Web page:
Table 5. Changes in p-value for each predictor when altering concomitant predictors using total brain as dependent variable.

Read as follows: the focal predictor in the first column was estimated to a lowest p-value (out of all the 32 models the focal predictor where included in) shown in the second column when using concomitant predictors shown in column three. Likewise, the maximum p-value shown in column four, were estimated using concomitant predictors in column five. N = 40.

Table 6. The change in p-value for each predictor when altering concomitant predictors using neocortex size as dependent variable.

Read as follows: the focal predictor in the first column was estimated to a lowest p-value (out of all the 32 models the focal predictor where included in) shown in the second column when using the concomitant predictors shown in column three. Likewise, the maximum p-value shown in column four, were estimated using concomitant predictors in column five. N = 40.

To further illustrate how predictors jump above and below the significance level p = 0.05, Table 7 shows results that extend beyond the analyses hitherto reported. Here we have reanalyzed previously reported results by systematically altering one factor at a time and observe changes in calculated p-values. The first row in Table 7 shows that the significant relationship reported between fruit in diet as the predictor and brain size as the dependent variable [35], becomes non-significant when utilizing the new, extended dataset. Row two shows the opposite change, where the reported non-significant relationship between group size and brain size [35] became significant when using other brain data (i.e. changing data from [4] to [3] & [5]). Row three shows that the reported relationship between juvenile period and brain size [40] reverses from significant to non-significant when adding more data to predictors by pooling. Row four shows that the relationship reported by Lindenfors et al. [27] between various brain parts and sexual dimorphism, female group size and male group size reverse or disappear when, again, adding more data by pooling. Lastly on row five, the significant relationship between group size and neocortex [19] had its slope significantly changed when adding more data by pooling and controlling for phylogeny. Further, ‘Dunbar’s number’, claimed to describe the cognitive threshold for group size in humans, changed from 150 to 22. But note that the 95% prediction interval for this number ranges from 0.000001 to 309, 856, 548, rendering the threshold number 150 meaningless (the asymmetry of the confidence interval stems from exponentiating the fitted logY). Note that when predicting with PGLS here, the model does not account for the phylogenetic position of the observation to be predicted. All reanalyzes reported here use phylogeny to correct for non-independence.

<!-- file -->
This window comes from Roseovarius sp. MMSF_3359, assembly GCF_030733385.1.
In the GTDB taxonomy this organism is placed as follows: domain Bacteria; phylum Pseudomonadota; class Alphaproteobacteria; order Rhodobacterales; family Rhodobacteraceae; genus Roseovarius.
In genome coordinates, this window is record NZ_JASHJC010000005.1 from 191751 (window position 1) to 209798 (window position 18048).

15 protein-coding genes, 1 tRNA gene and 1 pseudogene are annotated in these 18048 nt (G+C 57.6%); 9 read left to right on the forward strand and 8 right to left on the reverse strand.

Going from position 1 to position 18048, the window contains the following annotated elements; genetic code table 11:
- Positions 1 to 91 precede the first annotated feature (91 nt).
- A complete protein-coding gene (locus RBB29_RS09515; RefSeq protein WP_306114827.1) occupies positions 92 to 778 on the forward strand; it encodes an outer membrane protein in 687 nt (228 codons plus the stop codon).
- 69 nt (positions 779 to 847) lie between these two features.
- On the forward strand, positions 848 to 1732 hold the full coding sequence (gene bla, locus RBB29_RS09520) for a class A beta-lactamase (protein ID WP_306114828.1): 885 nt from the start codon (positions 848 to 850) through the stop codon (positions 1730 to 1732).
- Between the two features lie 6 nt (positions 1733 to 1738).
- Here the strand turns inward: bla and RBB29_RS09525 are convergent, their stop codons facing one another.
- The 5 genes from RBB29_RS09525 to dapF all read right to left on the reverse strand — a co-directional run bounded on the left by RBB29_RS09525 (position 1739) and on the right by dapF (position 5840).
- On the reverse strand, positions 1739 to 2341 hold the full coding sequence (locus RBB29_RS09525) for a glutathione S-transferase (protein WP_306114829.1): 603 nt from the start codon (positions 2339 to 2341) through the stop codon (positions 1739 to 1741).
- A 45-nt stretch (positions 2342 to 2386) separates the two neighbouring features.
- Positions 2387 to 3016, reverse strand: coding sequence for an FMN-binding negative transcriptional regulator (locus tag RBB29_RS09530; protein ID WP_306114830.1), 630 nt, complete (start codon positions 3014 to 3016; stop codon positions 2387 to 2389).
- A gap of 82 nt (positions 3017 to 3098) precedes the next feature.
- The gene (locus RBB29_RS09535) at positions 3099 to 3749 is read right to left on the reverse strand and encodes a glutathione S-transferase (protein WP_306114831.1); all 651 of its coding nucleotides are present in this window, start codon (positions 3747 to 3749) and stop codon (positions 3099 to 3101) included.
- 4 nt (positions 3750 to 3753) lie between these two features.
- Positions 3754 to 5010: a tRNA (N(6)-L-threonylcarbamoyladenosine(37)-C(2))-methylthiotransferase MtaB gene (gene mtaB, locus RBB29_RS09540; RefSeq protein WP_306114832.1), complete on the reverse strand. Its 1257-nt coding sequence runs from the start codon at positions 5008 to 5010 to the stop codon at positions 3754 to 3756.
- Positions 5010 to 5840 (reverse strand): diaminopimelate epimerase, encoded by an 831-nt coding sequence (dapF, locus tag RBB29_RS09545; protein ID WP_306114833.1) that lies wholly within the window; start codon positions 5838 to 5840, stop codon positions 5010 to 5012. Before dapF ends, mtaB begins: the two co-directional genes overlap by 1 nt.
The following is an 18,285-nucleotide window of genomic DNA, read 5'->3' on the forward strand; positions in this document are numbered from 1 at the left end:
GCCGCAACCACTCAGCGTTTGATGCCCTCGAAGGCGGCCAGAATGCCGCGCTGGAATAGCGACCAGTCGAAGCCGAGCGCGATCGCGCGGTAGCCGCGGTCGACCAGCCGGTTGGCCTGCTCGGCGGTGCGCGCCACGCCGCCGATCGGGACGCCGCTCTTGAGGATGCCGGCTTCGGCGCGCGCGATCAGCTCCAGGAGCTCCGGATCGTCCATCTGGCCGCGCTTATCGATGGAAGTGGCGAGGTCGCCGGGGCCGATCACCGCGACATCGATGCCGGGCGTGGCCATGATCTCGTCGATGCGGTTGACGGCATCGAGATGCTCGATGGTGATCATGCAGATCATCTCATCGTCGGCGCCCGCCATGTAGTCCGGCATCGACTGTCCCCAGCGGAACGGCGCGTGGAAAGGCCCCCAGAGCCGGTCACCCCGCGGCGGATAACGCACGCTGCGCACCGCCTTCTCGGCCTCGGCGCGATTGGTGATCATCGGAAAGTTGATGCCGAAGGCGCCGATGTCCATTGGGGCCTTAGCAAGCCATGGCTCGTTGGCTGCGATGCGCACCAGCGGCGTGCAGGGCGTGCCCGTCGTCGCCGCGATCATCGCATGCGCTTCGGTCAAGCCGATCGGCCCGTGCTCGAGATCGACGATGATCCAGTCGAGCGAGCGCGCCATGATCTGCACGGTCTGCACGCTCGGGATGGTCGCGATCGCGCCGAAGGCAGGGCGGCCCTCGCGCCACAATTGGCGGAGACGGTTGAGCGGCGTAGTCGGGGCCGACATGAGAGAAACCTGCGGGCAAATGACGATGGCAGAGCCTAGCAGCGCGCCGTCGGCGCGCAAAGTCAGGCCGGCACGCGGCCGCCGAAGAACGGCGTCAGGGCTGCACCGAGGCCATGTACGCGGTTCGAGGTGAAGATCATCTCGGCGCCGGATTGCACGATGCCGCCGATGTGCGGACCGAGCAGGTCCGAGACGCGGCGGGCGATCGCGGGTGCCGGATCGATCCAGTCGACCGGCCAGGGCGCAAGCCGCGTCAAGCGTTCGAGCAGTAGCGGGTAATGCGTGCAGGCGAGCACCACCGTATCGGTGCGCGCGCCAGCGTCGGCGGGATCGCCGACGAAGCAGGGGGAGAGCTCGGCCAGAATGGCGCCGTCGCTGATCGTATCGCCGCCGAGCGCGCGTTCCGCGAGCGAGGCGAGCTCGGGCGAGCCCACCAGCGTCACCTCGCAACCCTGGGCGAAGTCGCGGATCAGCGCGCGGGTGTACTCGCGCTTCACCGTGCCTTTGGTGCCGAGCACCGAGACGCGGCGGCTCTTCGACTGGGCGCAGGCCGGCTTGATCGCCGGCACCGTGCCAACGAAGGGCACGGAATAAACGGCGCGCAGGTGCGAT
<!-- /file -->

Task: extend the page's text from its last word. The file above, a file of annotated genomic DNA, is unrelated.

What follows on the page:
Table 7. Overview of changes in the relation between brain size and predictors as different data is used.

N is identical to the original studies in all re-analyses.

As is custom in phylogenetic comparative analysis, phylogenetic information is used to estimate the covariance of the residuals [80]. This process can lead to an R2 value different from model fit with non-phylogenetic least squares. With this in mind it can still give a crude picture of the amount of brain size variation that is explained by body size: R2 = cor(predicted, log[totalbrainsize])2 = 0.94, where predicted(totalbrain) = intercept(5.167) + b(0.667) * log(femaleweight).

Collinearity is member of a family of problems with model fitting referred to as weakly-identifiable parameters (or sometimes non-identifiable) [81]. If the predictors co-vary a lot, i.e. share information, their posterior parameter distributions will correlate (when β1 increase β2 must decrease and vice versa) making it hard to identify a true estimate. To investigate if our analyses suffer from collinearity we calculated both a correlation plot for all variables and the VIF scores from both OLS and PGLS models. Looking at the correlation plot it can be shown that some variables correlate substantially. However, the calculated VIF scores is not worryingly high (<10). We still believe that multicollinearity cannot be ruled out because when we calculated posterior distributions for all parameters in a Bayesian framework, for the full model (containing all six predictors) and plotted the correlation matrix (excluding varying intercepts, see supporting information S1 Fig) it is obvious that some parameters correlate substantially which would explain the varying results exposed in this study [8183]. However, the Markov chains sampled poorly and the analyses should not be fully trusted.


Our analyses indicate that the field of primate brain evolution is best characterized as an array of contradicting results [1, 2] and our results reveal one reason why this is so. Within the PGLS framework, choice of what variables to include, and what observations for those variables to include, fundamentally changes the conclusions as to what drives primate brain evolution.